Likewise, the ALJ adequately considered Plaintiff's inability to stand for long periods of time in fashioning Plaintiff's residual functional capacity. The residual functional capacity acknowledges that Plaintiff must be allowed to change from standing to sitting “at will” in order to alleviate pain. (R25). Plaintiff argues the ALJ insufficiently considered whether this restriction would allow Plaintiff to remain “on task.” But the ALJ and the vocational expert discussed various careers (as a Cashier, Office Helper, or Machine Feeder) specifically in light of this restriction. (See R30 (“The vocational expert testified that the national job numbers for the representative occupations noted above are reduced to account for the sit/stand option.”); R57 (discussing jobs that could be performed with the sitting restriction)). And by considering these occupations within a framework where Plaintiff could sit down “at will, ” the ALJ avoided the need to determine how long Plaintiff needed to stand before sitting. The formulation of the hypothetical allowed Plaintiff to sit when he needed to, regardless of whether that was once an hour or twice a work day.[3] The ALJ's determination on this point was supported by substantial evidence.

         The ALJ doubted Plaintiff's credibility. In particular, the ALJ noted how Plaintiff had helped a farmer gather hay, worked on a loading dock, helped a farmer herd cattle, used a log splitting machine, and gone hunting. (R26-27). The ALJ found this conduct was inconsistent with certain of Plaintiff's subjective statements, including his statements that he needed to elevate his left foot six to seven hours a day and could only stand five to ten minutes. Plaintiff disagrees with the ALJ's characterization of some of this conduct, but the ALJ's account is substantiated by the record. (See R1290-91, 1299, 1343, 1356, and 1362). It is not the role of this Court “to re-weigh conflicting evidence, make credibility determinations, or substitute our judgment for that of the Secretary.” Craig v. Chater, 76 F.3d 585, 589 (4th Cir. 1996). The evidence cited by the ALJ provided substantial evidence that demonstrated why he did not find Plaintiff credible. The ALJ properly explained the weight he assigned to different parts of the record, c.f. Monroe, 826 F.3d at 191, and so this objection will be overruled.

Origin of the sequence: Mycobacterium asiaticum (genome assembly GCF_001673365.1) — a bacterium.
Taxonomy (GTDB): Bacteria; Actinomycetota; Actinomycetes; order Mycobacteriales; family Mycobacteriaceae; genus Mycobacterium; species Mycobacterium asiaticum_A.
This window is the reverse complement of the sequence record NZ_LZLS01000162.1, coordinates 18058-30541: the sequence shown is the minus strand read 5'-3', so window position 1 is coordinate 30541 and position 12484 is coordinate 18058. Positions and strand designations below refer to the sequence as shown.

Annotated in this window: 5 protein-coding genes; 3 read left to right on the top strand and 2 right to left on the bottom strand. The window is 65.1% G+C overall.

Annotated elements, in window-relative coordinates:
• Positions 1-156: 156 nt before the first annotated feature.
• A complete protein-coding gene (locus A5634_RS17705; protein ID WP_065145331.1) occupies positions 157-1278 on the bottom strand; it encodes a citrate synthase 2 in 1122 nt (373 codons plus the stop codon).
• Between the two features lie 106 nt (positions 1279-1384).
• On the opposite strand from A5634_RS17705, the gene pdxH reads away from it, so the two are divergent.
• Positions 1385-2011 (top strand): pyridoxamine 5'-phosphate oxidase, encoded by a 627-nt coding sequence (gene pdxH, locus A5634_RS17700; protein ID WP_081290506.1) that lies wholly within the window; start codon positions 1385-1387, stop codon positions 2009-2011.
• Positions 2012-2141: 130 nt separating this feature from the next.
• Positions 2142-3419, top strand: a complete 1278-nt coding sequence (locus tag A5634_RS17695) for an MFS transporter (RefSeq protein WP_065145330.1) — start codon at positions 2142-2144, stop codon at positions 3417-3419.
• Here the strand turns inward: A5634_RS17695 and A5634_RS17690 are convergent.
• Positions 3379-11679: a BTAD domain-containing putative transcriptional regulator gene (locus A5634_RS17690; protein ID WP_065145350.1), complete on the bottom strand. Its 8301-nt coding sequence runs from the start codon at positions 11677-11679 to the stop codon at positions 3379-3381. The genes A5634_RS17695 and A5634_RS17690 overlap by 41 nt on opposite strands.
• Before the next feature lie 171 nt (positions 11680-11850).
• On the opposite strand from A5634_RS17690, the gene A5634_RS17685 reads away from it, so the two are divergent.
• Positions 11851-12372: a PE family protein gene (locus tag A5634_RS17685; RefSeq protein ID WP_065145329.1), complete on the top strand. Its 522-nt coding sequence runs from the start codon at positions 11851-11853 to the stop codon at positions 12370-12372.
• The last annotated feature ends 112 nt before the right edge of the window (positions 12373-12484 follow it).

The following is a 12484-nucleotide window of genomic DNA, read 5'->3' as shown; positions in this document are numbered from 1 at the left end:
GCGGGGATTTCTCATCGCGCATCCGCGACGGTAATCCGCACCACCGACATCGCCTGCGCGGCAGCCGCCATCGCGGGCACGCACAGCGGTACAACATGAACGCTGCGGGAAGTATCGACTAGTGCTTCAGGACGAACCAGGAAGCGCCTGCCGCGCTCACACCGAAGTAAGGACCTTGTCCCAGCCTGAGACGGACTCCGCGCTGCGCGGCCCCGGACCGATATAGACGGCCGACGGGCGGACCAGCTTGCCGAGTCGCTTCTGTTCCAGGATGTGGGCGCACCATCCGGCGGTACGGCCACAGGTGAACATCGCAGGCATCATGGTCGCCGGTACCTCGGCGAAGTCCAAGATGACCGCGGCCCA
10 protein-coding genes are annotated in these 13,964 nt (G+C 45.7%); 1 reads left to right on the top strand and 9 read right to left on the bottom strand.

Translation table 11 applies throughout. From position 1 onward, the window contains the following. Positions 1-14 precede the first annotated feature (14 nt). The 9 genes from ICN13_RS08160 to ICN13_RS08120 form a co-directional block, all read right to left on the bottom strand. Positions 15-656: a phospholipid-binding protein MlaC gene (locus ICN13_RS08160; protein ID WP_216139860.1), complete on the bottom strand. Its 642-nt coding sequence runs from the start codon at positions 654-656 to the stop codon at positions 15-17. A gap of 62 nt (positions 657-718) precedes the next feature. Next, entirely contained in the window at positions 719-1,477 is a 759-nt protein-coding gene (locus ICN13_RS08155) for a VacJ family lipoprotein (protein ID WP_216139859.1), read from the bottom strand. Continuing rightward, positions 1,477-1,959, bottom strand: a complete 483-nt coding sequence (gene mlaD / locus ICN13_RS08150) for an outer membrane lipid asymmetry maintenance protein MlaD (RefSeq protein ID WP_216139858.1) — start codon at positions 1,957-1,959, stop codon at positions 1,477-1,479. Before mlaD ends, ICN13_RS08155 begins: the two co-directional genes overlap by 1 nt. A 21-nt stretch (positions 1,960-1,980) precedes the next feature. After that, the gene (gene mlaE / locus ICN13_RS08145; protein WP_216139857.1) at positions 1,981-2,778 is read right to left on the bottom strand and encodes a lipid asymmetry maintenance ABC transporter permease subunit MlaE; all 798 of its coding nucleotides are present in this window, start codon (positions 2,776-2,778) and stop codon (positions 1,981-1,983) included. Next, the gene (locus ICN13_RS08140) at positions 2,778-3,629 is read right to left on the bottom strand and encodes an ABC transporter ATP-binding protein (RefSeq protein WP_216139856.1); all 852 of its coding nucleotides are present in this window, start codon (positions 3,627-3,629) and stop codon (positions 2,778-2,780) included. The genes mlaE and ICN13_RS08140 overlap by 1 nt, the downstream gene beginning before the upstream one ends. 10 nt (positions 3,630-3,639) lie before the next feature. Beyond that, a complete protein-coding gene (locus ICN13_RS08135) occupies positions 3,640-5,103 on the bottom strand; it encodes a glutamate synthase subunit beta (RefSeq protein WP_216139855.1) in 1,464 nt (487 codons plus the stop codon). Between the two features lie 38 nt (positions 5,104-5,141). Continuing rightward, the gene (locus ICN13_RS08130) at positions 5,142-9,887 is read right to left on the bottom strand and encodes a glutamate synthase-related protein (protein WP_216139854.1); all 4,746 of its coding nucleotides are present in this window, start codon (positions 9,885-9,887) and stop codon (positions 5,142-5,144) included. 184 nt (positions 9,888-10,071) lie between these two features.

Finally, Plaintiff also briefly objects that the ALJ insufficiently considered conflicting medical evidence. But other than the above subjective statements the ALJ did not find credible, Plaintiff does not identify specifically what medical evidence the ALJ neglected to consider. The Court has reviewed the record and concludes the “ALJ has applied the correct legal ...